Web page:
English National Opera and Cast Impress in Mike Leigh’s Production of The Pirates of Penzance
Gilbert & Sullivan, The Pirates of Penzance: Chorus & Orchestra of English National Opera / Gareth Jones. Coliseum, London, 9.2.2017. (CC)
Major-General Stanley – Andrew Shore
The Pirate King – Ashley Riches
Frederic – David Webb
Sergeant of Police – Sir John Tomlinson
Mabel – Soraya Mafi
Ruth – Lucy Schaufer
Samuel – Johnny Herford
Edith – Katie Coventry
Kate – Angharad Lyddon
Isabel – Lydia Marchione
Director: Mike Leigh
Revival Director: Sarah Tipple
Designer: Alison Chitty
Lighting: Paul Pyant
Revival Lighting Designer: Andrew Cutbush
Choreographer – Francesca Jaynes
This is the first revival of Mike Leigh’s production of The Pirates of Penzance. Leigh’s enthusiasm for G&S resulted in the BAFTA-winning film, Topsy Turvy, which chronicled the relationship between the two men. In an inspired cast shuffle, Soraya Mafi, who had been Edith last time round, is now a Mabel who actually steals the show (more on that later). Andrew Shore remains the Major-General, and rightly so, of course: it is difficult to imagine anyone else in this role, and Angharad Lyddon also returns (as Kate), while we get what might be justifiably referred to as “luxury casting” in Sir John Tomlinson, stalwart of Bayreuth, as the Sergeant of Police.
Leigh’s production seems to work even better on re-acquaintance. The simple but bright colours, the lack of modern “inserts” into the text (Gilbert’s jokes seem to stand perfectly well on their own two feet) and the expert use of perspective (the way we experience the ship turning and sailing off through one of the constructed “holes”) seem to add a sense of rightness and, perhaps most important, non-intrusiveness. One must not mistake non-interventionist with drab; this production is anything but.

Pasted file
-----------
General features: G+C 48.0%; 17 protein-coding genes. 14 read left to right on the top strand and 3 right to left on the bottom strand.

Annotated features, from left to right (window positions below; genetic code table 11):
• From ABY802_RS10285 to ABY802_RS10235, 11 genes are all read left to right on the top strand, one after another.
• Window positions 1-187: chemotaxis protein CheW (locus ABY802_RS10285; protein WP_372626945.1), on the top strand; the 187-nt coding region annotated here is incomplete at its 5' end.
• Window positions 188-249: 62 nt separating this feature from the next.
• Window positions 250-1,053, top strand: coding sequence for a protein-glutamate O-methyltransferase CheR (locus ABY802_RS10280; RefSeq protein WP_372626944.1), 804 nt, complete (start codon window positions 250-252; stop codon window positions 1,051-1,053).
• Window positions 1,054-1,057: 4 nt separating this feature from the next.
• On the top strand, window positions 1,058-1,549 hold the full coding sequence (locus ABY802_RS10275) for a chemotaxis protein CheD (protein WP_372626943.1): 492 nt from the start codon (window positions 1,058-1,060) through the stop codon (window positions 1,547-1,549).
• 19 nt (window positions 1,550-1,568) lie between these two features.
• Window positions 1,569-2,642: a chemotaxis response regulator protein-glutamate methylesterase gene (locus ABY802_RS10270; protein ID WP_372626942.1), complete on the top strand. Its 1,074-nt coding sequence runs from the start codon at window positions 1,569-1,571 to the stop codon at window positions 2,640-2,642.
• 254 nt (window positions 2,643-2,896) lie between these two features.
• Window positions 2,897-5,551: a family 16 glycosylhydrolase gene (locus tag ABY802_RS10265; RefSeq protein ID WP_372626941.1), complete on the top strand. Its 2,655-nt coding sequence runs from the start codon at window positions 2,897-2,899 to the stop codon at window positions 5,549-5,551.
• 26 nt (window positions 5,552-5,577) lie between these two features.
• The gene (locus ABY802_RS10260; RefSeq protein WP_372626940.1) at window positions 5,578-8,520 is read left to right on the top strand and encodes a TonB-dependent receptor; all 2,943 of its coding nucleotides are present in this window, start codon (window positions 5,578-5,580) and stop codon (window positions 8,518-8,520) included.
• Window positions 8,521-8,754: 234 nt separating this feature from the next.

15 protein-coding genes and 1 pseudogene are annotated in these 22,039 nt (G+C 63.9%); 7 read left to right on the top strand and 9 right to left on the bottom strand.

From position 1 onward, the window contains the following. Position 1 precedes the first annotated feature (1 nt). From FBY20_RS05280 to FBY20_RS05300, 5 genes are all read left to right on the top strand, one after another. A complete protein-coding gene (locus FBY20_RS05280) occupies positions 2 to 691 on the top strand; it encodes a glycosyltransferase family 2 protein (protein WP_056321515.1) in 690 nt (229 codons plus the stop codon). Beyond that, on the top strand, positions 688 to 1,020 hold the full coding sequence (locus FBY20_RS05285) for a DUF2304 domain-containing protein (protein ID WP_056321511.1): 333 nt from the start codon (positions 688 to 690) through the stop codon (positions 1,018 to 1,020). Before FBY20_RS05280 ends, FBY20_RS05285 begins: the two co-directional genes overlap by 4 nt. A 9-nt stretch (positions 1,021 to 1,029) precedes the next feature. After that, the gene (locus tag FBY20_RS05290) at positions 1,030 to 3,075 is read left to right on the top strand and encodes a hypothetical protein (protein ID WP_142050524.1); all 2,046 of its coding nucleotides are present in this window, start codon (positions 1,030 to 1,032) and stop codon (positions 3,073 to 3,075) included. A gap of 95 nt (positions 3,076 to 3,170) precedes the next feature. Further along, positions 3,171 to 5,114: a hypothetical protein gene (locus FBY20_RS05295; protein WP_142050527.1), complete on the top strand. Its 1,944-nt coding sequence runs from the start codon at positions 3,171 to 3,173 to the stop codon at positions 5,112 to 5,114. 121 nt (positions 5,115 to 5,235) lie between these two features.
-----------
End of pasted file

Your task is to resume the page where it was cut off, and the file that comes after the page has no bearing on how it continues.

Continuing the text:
As Frederick, we have David Webb, making his role debut. He is at present a Harewood Artist at ENO (debuting last year as the Sailor in Tristan). His voice is lyric and somewhat light; there was the distinct feeling from the stalls his voice might not make it to the Gods. It was, however, an appealing assumption. Yet he, and most of the rest of the cast in fact, was outshone by Soraya Mafi’s simply awe-inspiring Mabel. Her “Poor wand’ring one,” with its vocal pyrotechnics, was simply a show-stopper; she had lyricism, too, and power. One waits with anticipation as to her return in further roles at this house.
My experience of Ashley Riches has mainly been in early music (see my reviews of a 2014 Messiah, in which I found him somewhat nondescript, an excellent 2016 Fairy Queen, or a delightful Acis and Galatea at Milton Court, again in 2016). I notice he is to take the title role of the Don in Don Giovanni at Opera Holland Park this coming season, which on present evidence should certainly one worth checking out. Riches, it was clear, had tremendous fun as the Pirate King, bedecked piratically. This is not his ENO debut – that honour went to his assumption of Schaunard in last year’s La bohème – and one hopes this return will lead to him becoming a regular.
Lucy Schaufer (previously Swiss Grandmother in The Death of Klinghofer in the 2012 London premiere of that opera: see review) was a brilliantly amusing Ruth; Sir John Tomlinson, whose history with ENO goes back to the 1970s, was brilliant casting, his trademark long white hair spilling out from underneath his helmet, his facial expressions a model of their comedic kind, his voice in prime fitness. Ably supported by his constabulary brethren, the only word is delicious. Baritone Johnny Herford was an able and characterful Samuel. The clutch of girls, the daughters of the Major-General, was particularly delightful.
The conductor, Gareth Jones, was in charge of Glass’s The Perfect American in 2013, and here shaped a fine account of the overture, the orchestra’s ensemble perfectly judged. Strings in particular were wonderfully of one mind.
There were remarkably few miscalculations here; only the police’s “With cat-like tread” somehow failed to amuse, emerging as rather leaden. With the Chorus of English National Opera in fine fettle, this was a superb evening. The production continues to grow on me, but it is the sheer standard of the ensemble effort that impressed. And ensemble effort, after all, is what our beloved ENO is all about.
For more about performances by ENO visit https://www.eno.org/.